James Horner, Titanic composer, dead in plane crash

Oscar-winning Titanic composer James Horner was killed when his plane crashed in Southern California, his agent said Tuesday.

Two-time Oscar winner for Titanic, most recently nominated for Avatar

Composer James Horner is shown at the premiere of Avatar on December 16, 2009 in Hollywood. (Kevin Winter/Getty Images)

Oscar-winning Titanic composer James Horner was killed when his plane crashed in Southern California, his agent said Tuesday.

Michael Gorfaine said Horner was flying the single-engine aircraft that crashed and burned Monday morning in a remote forest area 160 kilometres northwest of Los Angeles.

The plane was one of several owned by the 61-year-old composer and no one has heard from him since the crash, but authorities did not immediately identify him as the pilot who died. No one else was on board.

Horner's attorney, Jay Cooper, said Tuesday that people who fuelled the plane at an airport in Camarillo confirmed that Horner took off in the aircraft.

Horner's agents, Gorfaine and Sam Schwartz, issued a statement Tuesday saying he died, although official confirmation could take several days while the Ventura County coroner works to identify the remains found at the crash site.

James Cameron, Ron Howard, Celine Dion and many other celebrities are remembering the 61-year-old as a talented man and a good friend.

"We will always remember his kindness and great talent that changed my career," Dion said.

Cameron and Jon Landau, who respectively directed and produced Avatar, said in a statement: "We have lost not only a great team-mate and collaborator, but a good friend. James's music affected the heart because his heart was so big."

Horner was nominated for 10 Academy Awards in his career, winning two for 1997's best picture, Titanic.

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He composed the film's score and its enduring theme song, My Heart Will Go On, sung by Dion. His scores for Alien, Apollo 13, Field of Dreams, Braveheart, A Beautiful Mind, House of Sand and Fog and Avatar also earned Oscar nods, as did his original song, Somewhere Out There, from An American Tail.

Among his other credits were Glory, Legends of the Fall, two films in the Star Trek franchise during the 1980s, The Hunt for Red October, and The Perfect Storm. His name is also attached to films yet to be released, including the July release Southpaw.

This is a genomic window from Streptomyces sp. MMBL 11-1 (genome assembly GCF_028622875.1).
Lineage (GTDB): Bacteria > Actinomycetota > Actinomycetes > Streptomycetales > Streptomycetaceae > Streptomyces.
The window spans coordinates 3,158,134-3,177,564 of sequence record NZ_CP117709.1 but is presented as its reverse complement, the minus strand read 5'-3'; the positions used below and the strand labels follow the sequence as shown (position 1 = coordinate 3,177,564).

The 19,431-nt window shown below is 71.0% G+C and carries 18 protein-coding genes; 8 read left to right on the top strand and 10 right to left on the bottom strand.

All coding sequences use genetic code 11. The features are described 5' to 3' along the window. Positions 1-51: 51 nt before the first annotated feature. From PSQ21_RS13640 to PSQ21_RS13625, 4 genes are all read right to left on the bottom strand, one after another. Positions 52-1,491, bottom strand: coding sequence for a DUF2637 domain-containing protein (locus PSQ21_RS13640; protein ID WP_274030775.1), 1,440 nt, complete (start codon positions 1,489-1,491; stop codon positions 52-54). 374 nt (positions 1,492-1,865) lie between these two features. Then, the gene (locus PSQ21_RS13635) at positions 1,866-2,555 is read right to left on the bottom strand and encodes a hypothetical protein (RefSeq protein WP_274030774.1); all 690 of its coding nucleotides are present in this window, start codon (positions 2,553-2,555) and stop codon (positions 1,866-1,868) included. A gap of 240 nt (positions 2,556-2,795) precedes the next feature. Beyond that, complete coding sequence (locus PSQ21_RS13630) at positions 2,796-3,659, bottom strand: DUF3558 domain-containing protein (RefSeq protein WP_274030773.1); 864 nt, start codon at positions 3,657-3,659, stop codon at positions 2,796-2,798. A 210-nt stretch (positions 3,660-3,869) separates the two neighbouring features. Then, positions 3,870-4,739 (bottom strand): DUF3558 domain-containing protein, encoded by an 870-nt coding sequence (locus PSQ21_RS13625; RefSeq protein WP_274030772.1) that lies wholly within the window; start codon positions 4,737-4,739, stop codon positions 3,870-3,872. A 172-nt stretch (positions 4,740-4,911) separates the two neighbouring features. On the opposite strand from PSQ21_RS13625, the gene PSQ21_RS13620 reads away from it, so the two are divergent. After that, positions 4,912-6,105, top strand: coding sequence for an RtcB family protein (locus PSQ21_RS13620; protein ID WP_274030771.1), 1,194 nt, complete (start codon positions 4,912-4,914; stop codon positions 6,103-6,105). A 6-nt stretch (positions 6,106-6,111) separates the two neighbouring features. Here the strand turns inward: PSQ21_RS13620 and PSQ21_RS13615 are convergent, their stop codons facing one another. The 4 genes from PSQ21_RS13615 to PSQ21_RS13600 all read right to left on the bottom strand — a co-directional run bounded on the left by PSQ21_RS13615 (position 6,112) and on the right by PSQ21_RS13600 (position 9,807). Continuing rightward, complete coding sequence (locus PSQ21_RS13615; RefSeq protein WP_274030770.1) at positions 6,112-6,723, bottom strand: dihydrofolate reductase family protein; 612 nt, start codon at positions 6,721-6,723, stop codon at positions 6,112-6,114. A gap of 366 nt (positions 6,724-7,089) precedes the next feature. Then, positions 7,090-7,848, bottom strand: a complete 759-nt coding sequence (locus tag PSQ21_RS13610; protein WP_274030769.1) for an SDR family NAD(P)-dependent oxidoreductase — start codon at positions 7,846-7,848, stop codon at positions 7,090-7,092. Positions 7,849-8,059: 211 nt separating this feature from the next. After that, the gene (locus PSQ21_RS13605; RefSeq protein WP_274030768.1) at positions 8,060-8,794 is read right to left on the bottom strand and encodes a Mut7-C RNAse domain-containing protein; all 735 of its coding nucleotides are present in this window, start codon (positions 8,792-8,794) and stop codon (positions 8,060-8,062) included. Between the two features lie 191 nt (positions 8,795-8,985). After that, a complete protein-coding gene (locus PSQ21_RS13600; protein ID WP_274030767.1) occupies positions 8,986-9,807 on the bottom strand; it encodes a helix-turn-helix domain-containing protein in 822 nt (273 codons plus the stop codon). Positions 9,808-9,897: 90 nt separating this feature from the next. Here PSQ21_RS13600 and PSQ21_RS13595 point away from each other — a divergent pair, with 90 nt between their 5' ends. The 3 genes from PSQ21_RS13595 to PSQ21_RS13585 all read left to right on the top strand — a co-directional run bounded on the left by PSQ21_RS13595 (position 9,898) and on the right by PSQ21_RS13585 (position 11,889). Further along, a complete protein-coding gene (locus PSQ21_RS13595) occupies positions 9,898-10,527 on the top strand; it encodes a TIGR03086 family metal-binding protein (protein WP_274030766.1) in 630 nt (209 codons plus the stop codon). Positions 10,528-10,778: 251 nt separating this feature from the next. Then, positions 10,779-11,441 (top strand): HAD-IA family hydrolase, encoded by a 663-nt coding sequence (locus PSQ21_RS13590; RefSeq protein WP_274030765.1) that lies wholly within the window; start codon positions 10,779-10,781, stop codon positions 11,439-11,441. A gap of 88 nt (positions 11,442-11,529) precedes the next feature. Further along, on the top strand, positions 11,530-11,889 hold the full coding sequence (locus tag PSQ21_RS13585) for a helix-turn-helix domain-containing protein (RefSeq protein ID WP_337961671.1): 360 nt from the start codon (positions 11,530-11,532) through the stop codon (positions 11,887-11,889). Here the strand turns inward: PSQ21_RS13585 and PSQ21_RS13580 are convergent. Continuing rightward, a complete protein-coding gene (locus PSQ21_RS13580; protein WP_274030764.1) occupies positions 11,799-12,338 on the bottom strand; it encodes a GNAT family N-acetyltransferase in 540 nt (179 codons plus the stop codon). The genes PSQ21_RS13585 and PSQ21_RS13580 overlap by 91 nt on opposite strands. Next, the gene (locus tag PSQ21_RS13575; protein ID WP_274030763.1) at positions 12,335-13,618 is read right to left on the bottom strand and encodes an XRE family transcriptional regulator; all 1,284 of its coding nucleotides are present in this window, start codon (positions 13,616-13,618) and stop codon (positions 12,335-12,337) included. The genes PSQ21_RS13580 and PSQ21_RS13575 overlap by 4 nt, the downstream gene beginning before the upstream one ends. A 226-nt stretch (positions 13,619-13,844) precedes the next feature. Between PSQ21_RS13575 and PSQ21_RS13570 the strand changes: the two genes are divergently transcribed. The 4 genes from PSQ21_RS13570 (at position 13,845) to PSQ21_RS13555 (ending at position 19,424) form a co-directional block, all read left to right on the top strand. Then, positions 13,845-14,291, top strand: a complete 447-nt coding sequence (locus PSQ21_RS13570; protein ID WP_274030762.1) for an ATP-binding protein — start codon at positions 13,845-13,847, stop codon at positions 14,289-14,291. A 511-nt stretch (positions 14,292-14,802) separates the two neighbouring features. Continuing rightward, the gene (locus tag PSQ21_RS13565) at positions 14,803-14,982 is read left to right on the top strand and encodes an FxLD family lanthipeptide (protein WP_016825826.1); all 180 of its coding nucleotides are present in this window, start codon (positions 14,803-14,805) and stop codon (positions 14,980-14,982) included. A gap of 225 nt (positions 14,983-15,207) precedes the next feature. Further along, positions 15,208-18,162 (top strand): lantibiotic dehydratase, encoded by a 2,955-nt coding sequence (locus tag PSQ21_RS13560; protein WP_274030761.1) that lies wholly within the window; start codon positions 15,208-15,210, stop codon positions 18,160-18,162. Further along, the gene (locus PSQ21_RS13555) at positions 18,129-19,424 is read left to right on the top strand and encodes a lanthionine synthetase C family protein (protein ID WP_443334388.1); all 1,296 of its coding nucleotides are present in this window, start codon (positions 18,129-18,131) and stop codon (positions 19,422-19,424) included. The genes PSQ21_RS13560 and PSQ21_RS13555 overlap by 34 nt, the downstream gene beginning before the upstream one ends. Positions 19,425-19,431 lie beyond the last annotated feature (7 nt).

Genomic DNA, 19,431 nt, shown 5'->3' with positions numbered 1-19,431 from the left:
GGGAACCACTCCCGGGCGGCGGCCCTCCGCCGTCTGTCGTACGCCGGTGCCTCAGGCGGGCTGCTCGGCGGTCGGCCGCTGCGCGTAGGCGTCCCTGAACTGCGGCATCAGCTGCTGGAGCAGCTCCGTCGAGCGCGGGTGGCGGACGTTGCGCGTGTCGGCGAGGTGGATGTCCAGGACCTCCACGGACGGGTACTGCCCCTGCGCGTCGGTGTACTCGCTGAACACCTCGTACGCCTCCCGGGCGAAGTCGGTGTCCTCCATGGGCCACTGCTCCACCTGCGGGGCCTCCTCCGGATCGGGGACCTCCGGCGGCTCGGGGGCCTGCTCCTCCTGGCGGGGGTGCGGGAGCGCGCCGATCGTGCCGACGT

My Heart Will Go On hit No. 1 around the world and become the best-selling single of 1998. The National Endowment for the Arts and the Recording Industry Association of America included it among its "Songs of the Century" rankings.

James Horner holds up two Oscars after winning for Best Original Song and Original Dramatic Score for his work on the movie Titanic at the 70th Annual Academy Awards in 1998. (Reuters )

A pianist since age five, Horner studied at the Royal Academy of Music in London and the University of Southern California, eventually earning graduate degrees at the University of California, Los Angeles.

He got his start composing for movies by scoring shorts for the American Film Institute. His first commercial credits came from Roger Corman, who hired Horner to score several films in the 1980s, including Humanoids from the Deep and Battle Beyond the Stars.

Horner discussed his approach to making music while working on Avatar.

"To me, writing and composing are much more like painting, about colours and brushes," he told the Los Angeles Times in 2009. "I don't use a computer when I write and I don't use a piano. I'm at a desk writing and it's very broad strokes and notes as colors on a palette. I think very abstractly when I'm writing. Then as the project moves on it becomes more like sculpting."

Horner was known for including passages from his earlier compositions and from other composers in his work.

Horner's other collaborators included George Lucas, Steven Spielberg and Oliver Stone. Horner worked many times with Cameron, with whom he often discussed the role of music in film.

"My job ... is to make sure at every turn of the film it's something the audience can feel with their heart," Horner said in 2009. "When we lose a character, when somebody wins, when somebody loses, when someone disappears — at all times I'm keeping track, constantly, of what the heart is supposed to be feeling."

Horner's single-engine plane crashed in the Los Padres National Forest. It was an S-312 Tucano MK1 turboprop with two seats, according to Ian Gregor, spokesman for the Federal Aviation Administration.

With files from CBC News

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